And that’s it? Just better quality for hopefully less money? Part of our further discussion was also about cam-equipped smart TVs and how streaming might become more interactive as screens watch us while we watch them. So, after Wikileaks recently unveiled that authorities were prepared to spy by hacking smart TV cams, should this be considered a risk? Yes. Security providers are on it and have started to come up with 1st generation solutions for protecting IoT (Internet of Things) devices.
Speech-controlled means more than speech interaction
Remember what James Bond first does when he enters a hotel room? He checks the landline telephone, the wall clock, and the floor lamp for hidden microphones. And what do we do? We buy devices with always-on microphones with our own money and put them in our living room, the central place of our private family life. Speech-controlled assistants have been used in cars for a while now, with clearly limited capabilities. Amazon, Apple, and others have now made this technology available for everyone’s home and at a much cheaper price than what it would cost in your car. And – that’s the big point – it is powered by an unlimited number of use cases, as they harness artificial intelligence and connect via the vendor’s cloud services to the internet and to the other online services and devices we use.
What I found interesting at the booths of SK Telecom and others, is that next generation speech-controlled assistants have screens that turn in your direction, underpinning what they are telling you over their loudspeakers with visual information. The version of NUGU introduced by SK Telecom last autumn looks pretty “traditional,” but the upcoming version might be quite different. The usual omnipresence of screens and microphones is in transition, changing their physiognomy like Transformers. These devices’ always-on microphones demand that we place a lot of trust in the manufacturers, and we don’t have any tools today to control them independently – not yet, at least.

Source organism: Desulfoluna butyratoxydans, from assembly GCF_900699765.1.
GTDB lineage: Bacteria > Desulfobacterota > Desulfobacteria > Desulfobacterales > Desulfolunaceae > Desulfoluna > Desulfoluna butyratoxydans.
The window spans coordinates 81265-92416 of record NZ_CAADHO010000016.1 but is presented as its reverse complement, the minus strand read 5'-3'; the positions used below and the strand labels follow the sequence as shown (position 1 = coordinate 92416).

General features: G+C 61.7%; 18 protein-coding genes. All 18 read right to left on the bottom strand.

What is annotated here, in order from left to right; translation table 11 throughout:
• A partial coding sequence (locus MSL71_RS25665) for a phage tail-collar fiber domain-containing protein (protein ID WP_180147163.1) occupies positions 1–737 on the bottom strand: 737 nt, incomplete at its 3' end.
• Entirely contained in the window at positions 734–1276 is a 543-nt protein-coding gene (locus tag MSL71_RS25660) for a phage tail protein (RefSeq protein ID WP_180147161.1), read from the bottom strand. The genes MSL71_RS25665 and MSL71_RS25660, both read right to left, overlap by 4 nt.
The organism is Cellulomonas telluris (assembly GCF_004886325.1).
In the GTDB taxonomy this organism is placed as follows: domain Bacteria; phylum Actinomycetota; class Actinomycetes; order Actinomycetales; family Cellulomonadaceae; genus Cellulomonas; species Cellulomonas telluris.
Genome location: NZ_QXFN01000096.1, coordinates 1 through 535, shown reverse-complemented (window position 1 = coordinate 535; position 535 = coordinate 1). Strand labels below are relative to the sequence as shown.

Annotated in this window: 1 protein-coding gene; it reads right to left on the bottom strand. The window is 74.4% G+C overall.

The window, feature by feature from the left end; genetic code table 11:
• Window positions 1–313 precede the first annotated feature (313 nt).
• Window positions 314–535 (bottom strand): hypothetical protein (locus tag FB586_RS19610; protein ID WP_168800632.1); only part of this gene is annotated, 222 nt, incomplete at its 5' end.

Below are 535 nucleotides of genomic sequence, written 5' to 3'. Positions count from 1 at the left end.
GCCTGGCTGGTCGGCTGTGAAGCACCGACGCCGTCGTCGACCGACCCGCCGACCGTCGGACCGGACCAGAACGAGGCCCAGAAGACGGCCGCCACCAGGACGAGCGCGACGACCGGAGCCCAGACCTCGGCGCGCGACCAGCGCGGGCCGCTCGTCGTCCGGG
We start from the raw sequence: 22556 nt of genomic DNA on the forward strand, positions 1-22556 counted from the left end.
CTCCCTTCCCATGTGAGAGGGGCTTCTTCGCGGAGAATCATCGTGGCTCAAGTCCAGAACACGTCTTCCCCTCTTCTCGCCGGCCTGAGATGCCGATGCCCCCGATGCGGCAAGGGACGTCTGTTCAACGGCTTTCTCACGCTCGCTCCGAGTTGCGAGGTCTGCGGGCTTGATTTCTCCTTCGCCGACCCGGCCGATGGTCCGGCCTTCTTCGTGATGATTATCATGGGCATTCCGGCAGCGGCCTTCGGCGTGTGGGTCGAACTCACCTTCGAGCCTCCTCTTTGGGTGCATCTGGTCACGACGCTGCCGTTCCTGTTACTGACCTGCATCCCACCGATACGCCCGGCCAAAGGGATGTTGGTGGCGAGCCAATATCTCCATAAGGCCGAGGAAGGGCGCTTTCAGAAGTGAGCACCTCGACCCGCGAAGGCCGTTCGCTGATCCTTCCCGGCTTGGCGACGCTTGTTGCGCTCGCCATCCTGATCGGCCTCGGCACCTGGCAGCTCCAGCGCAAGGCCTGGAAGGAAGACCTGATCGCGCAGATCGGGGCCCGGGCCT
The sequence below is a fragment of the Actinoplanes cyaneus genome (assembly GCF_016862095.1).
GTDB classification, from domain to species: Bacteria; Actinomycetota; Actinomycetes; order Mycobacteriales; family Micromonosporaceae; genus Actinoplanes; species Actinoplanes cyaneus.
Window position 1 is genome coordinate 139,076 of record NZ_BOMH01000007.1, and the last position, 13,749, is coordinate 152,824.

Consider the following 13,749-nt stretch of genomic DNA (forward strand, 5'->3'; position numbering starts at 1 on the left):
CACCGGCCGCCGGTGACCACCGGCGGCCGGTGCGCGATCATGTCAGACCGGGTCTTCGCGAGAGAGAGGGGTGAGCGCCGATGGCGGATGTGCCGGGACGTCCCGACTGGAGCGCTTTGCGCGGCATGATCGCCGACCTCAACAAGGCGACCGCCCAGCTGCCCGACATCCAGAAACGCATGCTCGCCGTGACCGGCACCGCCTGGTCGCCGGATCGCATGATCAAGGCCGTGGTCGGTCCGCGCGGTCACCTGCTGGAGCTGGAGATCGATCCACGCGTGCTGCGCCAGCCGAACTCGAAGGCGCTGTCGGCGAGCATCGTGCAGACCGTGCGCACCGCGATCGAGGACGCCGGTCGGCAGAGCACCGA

Everything is a touch screen, even the air around you
The Sony Xperia Touch, a small short-distance projector that turns any wall, table or other surfaces into a screen – and more than that, into a touch screen! Its sensors detect finger movements, recognize even two-finger gestures, and react on double-clicks. You can not only surf the web, but also interact with applications – and “table football” now has a new meaning. Another great feature is that it translates hand gestures in the air as if you were directly touching the projection area. In this concrete case, the Xperia Touch projected a map on a wall and I could navigate through it, standing about two meters away, with just with my hand in the air. We have seen this capability in cars before, but now this technology conquers new areas of our life and changes our understanding and usage of screens. My guess: Within the next few years, we will interact with holograms projected on the humidity and dust particles in the air.